Last week, the Australian Parliament passed workplace relations legislation that included a Right-To-Disconnect.
The Australian Greens announced on February 7, 2024, that the Right-To-Disconnect (RTD) bill would pass Parliament as part of workplace relations reforms. On February 8, 2024, the mainstream media wrote as if the laws had already been passed. However, several issues with these laws indicate they are unlikely to be applied in practice as widely as advocates claim and in the way anticipated.
The closer the RTD laws come to reality, the more useless they appear.
In many Australian businesses, “program is king”. Deadlines must be met, whatever the circumstances. Occupational health and safety (OHS) advisers often bristle at this reality because they know that health and safety will be sacrificed to meet those deadlines. If this reality is to be changed, it is necessary to pay more attention to economics and its influence on the decision-making of business owners, and not just on the OHS effects of those decisions.
“Most disciplines can be described by the focus of their attention or by their basic assumptions: we could say that economists study the economy or that they assume that a fundamental principle of human behaviour is the desire to “maximise utility”. If we can buy an identical product in two shops at two different prices, we will buy the cheaper one. From that simple assumption an increasingly complex web is spun.”page 18
The Victorian government has released the final report of the Legislative Council Economy and Infrastructure Committee’s inquiry into the Workplace Injury Rehabilitation and Compensation Amendment (WorkCover Scheme Modernisation) Bill. Many readers will already be asleep after that sentence. Forgive me, it is accurate, but is the report of any use? It certainly progresses the debate on psychosocial regulations.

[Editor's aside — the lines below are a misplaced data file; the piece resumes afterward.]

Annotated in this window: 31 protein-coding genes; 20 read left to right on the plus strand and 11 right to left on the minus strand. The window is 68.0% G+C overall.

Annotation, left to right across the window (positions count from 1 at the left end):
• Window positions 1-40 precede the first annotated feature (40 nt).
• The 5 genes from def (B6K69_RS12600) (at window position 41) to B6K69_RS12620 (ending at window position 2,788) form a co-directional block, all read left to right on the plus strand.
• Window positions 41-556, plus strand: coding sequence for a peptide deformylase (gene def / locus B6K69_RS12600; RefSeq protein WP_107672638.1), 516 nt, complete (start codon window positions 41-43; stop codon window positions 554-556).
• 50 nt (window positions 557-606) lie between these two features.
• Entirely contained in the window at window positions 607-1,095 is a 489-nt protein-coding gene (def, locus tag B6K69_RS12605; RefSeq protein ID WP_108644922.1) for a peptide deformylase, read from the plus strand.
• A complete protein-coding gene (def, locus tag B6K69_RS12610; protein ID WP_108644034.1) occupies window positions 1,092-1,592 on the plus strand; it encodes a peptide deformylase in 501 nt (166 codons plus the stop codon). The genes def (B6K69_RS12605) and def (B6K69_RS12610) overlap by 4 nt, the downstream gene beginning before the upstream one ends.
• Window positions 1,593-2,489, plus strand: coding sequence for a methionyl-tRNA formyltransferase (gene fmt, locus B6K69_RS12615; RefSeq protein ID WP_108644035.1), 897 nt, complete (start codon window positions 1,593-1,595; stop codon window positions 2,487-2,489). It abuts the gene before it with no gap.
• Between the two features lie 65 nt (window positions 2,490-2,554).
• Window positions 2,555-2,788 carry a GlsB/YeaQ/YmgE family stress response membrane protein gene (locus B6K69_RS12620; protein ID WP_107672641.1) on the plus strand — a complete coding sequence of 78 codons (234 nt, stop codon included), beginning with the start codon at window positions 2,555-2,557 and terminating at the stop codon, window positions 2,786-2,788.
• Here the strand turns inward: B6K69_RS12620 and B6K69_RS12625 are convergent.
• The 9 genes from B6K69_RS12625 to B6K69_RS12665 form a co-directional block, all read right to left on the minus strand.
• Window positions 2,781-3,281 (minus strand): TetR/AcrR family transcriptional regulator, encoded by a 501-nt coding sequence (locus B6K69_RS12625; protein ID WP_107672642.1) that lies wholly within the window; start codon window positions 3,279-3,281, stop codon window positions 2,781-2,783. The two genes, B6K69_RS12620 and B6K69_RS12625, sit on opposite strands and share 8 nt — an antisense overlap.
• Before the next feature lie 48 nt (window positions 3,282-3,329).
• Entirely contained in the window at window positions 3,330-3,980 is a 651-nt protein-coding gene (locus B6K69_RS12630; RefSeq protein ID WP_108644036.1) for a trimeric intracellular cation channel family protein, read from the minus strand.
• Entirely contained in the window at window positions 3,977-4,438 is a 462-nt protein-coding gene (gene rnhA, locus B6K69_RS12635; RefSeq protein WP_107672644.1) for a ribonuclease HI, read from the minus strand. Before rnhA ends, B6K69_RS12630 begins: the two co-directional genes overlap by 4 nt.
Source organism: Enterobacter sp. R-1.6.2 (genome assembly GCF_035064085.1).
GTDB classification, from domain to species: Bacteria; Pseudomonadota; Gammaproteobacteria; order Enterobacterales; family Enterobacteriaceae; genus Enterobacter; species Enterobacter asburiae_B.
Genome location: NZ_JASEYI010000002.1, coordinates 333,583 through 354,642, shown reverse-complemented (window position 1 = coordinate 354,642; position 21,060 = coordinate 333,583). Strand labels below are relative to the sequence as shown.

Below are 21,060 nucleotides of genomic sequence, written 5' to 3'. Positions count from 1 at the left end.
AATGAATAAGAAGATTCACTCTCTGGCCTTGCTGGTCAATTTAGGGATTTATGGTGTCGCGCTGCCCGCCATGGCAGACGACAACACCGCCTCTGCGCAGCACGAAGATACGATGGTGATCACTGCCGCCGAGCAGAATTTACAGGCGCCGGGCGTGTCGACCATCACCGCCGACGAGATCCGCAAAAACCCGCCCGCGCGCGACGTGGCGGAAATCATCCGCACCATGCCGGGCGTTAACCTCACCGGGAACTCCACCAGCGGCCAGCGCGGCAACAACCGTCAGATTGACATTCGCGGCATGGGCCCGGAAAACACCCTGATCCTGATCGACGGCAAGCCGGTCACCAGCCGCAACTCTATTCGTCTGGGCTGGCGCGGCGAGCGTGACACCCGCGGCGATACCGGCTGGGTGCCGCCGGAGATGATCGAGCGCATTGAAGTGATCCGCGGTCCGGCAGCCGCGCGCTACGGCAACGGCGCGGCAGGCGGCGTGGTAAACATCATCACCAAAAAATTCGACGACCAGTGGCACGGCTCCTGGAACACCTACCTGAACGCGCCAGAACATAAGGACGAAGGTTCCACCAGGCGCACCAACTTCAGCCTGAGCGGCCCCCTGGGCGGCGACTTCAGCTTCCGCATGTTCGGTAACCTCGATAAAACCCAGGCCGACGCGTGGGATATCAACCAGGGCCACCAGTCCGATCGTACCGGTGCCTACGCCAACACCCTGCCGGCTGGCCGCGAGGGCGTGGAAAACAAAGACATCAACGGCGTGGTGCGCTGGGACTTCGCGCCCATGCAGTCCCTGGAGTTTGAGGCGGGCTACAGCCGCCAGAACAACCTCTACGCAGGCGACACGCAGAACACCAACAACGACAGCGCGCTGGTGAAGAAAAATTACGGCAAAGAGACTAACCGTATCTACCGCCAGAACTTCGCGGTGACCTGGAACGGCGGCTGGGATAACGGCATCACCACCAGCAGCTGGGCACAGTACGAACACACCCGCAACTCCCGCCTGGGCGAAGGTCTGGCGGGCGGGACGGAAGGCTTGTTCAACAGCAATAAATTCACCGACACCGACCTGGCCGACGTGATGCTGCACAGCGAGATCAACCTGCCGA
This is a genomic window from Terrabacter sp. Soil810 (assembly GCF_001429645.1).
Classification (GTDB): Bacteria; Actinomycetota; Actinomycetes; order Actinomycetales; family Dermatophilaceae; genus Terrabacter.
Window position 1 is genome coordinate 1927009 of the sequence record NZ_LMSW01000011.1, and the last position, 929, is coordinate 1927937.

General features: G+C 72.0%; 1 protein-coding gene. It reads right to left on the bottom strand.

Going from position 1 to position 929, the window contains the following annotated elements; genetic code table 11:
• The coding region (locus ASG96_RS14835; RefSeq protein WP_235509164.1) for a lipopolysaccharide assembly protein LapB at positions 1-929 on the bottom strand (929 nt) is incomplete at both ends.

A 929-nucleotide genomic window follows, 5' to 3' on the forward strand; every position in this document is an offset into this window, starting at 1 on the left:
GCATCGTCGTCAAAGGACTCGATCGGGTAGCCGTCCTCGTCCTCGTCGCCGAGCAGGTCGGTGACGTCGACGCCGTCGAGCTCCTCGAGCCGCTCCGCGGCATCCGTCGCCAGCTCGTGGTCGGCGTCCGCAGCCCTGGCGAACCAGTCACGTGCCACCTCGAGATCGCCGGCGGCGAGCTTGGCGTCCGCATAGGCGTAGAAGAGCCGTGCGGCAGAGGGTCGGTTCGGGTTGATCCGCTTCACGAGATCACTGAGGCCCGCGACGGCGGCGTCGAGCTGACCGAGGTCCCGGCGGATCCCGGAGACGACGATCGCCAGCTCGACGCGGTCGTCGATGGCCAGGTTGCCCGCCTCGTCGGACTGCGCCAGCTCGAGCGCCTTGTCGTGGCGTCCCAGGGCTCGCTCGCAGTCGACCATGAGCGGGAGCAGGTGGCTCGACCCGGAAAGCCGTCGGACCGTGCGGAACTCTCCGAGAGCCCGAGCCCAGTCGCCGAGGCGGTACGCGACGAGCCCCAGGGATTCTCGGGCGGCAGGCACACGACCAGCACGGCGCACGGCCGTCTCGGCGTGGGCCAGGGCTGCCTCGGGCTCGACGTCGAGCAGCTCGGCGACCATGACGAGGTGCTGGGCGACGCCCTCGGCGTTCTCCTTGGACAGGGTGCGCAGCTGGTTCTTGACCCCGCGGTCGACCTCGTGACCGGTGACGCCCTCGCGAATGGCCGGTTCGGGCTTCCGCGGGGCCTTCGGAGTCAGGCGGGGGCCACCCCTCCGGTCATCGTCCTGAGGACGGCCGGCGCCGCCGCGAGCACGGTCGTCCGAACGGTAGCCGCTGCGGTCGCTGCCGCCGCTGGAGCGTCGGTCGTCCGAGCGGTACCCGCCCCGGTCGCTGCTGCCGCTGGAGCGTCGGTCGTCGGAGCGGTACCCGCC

Denise Zumpe is an Australian occupational health and safety (OHS) professional who focuses on workplace health and safety matters in the transport sector. Below is a letter that she intended to send to The Age and writer Esther Linder outlining some inaccuracies in an Australian Associated Press article (paywalled) concerning the jailing of Cris Large, a court case discussed in an earlier SafetyAtWorkBlog article.
“A former transport executive has been jailed for up to three years for his reckless workplace behaviour in the lead-up to a crash that killed four police officers on Melbourne’s Eastern Freeway.”
The AAP article appeared in a number of Australian media. An amended version appeared on ABC News.
This week, the Australian Parliament debates further workplace relations legislative system changes. These will have occupational health and safety (OHS) impacts, usually indirectly; however, one clear OHS element in the proposed legislation is the Right-to-Disconnect.
This change has been a long time coming and has clear and proven mental health and social benefits for workers, but you won’t hear much of the OHS justification in the media. Most of the business opposition has been alarmist noise claiming the world will end. According to the Australian Financial Review (AFR) editorial on February 1 2024. Workplace Relations Minister Tony Burke:
A fundamental aim of occupational health and safety (OHS) is the prevention of harm. To determine the most effective ways of preventing work-related harm, OHS professionals must investigate the source of harm. This requires them to look beyond their own workplaces to socioeconomic factors. Greed is the source of almost all of the world’s economic woes.
Greed manifests in the OHS context by employers not allocating sufficient resources for people to work safely and healthily. This greed, this seeking of maximum profits and excessive wealth, is supported by legislative, financial and social institutions. A new book by Ingrid Robeyns – “Limitarianism, – The Case Against Extreme Wealth” – offers several examples of how greed creates unsafe work.